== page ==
If you want some fresh air just open a window. That’s easy. Of course, in the winter you’ll be letting heat out, heat that took precious fuel to make. There ought to be a better way.
Tighter and tighter
The need to bring fresh air into our homes has become a more serious issue in recent years. New homes are being built tighter and tighter. This is so the air we heat or cool doesn’t just leak out, wasting fossil fuels and our money.
The prospect of living in a sealed box might seem scary at first. Especially when you realize the carpets and cabinets are off-gassing stuff you wouldn’t want to breathe.
A fan of the fan
This combination of tighter houses and off-gassed chemicals brings us to the need for mechanical ventilation. A fan can bring fresh air in from outdoors without letting the conditioned air fly out the window.
In fact California put mechanical ventilation into the California Energy Code. As of January 1, 2010 it has been required for all new homes and additions over 1,000 square feet.
The rules allow for several ways to accomplish the required amount of ventilation. The simplest, and I think best, approach is to use a small quiet fan running 24/7. If you don’t want it on all the time the code requires it be bigger. Since the regulations and options can get complicated it is best to have someone familiar with the rules design the system for you.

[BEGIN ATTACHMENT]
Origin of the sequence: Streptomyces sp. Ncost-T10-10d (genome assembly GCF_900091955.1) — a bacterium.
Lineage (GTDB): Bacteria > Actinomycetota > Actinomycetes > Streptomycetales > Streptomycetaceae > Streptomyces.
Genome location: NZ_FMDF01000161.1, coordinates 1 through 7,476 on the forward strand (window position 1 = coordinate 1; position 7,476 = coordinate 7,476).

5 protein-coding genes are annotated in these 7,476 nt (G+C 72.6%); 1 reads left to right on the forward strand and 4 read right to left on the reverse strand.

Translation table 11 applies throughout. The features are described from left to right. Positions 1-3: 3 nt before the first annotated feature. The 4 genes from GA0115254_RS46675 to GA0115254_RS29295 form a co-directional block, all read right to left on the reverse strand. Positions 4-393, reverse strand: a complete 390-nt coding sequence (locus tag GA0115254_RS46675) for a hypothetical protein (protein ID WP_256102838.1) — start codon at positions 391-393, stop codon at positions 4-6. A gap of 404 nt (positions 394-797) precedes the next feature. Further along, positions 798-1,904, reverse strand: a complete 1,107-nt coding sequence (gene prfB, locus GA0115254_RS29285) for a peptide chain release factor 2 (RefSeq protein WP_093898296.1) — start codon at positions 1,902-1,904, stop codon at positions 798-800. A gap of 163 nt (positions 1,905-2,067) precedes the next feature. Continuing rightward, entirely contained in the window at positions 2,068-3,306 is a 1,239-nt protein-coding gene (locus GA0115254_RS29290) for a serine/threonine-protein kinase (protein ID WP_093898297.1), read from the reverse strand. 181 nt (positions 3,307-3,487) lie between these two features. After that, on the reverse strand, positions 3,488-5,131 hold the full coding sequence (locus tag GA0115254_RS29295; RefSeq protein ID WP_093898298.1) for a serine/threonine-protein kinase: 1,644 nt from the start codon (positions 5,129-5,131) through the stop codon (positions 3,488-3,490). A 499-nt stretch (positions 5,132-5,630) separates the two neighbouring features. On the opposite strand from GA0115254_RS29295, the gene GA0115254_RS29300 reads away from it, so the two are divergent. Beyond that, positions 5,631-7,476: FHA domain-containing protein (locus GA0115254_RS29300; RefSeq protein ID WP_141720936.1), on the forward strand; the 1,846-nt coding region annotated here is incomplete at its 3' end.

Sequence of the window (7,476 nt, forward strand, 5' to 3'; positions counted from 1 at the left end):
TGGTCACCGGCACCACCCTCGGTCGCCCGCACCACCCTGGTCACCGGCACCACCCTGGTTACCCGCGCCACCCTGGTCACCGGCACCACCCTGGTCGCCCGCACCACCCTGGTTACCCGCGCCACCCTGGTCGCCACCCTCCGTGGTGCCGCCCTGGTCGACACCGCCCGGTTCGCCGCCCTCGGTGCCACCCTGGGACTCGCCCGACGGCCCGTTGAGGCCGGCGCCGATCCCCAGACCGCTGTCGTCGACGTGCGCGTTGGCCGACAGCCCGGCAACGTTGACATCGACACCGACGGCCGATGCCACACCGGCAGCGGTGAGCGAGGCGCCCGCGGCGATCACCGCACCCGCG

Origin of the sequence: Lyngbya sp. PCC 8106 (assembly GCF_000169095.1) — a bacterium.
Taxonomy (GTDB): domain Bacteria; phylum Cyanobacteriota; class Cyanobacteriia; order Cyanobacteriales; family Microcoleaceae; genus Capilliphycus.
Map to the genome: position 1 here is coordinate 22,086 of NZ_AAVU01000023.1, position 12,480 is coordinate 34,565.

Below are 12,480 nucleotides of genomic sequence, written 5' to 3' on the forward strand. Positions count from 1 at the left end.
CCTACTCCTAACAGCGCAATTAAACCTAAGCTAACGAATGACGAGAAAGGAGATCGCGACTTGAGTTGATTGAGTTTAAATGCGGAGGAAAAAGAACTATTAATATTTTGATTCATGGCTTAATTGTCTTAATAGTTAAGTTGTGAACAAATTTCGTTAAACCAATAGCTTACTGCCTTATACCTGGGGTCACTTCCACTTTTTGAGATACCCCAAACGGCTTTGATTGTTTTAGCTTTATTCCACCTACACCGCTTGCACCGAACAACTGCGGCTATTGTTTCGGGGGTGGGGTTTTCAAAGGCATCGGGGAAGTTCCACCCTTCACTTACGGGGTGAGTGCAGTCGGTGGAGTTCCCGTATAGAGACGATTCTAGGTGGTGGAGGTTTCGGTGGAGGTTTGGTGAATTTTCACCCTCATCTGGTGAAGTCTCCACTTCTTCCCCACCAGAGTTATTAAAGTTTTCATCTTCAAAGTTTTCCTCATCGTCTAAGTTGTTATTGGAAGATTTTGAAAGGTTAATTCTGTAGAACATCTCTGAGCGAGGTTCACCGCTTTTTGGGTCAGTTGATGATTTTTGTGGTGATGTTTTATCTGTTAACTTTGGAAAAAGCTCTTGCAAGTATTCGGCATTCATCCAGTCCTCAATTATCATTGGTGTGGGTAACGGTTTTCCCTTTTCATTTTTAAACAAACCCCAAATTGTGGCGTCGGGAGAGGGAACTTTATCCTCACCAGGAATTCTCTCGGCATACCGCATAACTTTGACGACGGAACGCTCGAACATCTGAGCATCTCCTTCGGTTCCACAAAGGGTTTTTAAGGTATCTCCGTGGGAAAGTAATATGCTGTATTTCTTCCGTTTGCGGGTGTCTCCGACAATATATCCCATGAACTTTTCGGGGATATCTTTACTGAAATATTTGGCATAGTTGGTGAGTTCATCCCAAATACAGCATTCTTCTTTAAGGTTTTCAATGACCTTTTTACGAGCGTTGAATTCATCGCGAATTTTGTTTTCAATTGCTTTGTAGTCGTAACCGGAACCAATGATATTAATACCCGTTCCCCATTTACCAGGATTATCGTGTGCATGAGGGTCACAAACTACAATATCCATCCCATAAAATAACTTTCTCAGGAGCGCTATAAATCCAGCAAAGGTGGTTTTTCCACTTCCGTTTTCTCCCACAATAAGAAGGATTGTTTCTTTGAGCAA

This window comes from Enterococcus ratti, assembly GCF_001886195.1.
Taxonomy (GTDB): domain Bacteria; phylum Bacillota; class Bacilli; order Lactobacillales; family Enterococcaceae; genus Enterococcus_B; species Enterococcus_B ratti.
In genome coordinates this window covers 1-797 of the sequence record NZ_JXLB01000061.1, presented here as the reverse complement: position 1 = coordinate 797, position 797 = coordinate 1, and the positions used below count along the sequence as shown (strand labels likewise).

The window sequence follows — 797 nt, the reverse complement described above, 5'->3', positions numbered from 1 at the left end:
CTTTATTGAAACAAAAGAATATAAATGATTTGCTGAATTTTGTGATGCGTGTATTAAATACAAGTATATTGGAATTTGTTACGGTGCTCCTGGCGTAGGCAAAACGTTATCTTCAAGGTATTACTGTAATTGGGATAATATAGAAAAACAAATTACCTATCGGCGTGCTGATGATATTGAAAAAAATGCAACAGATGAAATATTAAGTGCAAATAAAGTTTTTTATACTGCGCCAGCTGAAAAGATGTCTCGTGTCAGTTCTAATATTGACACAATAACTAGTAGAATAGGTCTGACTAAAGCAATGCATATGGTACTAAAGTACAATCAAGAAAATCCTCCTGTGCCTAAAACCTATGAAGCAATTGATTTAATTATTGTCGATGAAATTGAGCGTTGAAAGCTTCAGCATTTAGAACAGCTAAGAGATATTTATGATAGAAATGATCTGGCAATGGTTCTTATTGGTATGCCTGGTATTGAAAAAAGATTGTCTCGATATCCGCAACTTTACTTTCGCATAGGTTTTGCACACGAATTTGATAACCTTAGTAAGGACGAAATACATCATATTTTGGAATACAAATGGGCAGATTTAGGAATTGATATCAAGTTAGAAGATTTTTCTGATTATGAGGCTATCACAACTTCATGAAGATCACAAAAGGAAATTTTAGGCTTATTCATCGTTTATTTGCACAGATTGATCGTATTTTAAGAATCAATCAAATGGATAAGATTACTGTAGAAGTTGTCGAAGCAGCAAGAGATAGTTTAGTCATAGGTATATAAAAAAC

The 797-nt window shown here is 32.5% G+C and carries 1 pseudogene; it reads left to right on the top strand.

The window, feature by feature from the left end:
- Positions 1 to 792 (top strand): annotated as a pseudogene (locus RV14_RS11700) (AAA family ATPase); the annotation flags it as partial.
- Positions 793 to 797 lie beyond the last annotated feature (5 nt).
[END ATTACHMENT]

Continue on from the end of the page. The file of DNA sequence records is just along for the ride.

Energy and comfort
At first glance running a fan seems wasteful of the energy we are trying to conserve. But such a system can use as little as a fifteen watt light bulb. And the savings from tightening up the walls, floors, and ceiling to keep the heat in more than makes up for the energy the fan uses.
People who live in a tightly built home with a continuous and quiet ventilation system say it’s very refreshing. During cold periods when all of the windows are shut they actually get more fresh air than they have ever experienced before. It’s kind of like having a window open all the time!
Build tight, ventilate right
The new motto for homes is “build tight, ventilate right”. That’s the way to reduce overall energy use. In mild climates like the San Francisco Bay Area savings on fuel bills will be modest but worthwhile. In much of the state, where temperatures get much lower and much higher, this approach will save a lot of fuel and money in coming years.
How does living in a tightly sealed house with quiet fresh air being circulated sound to you?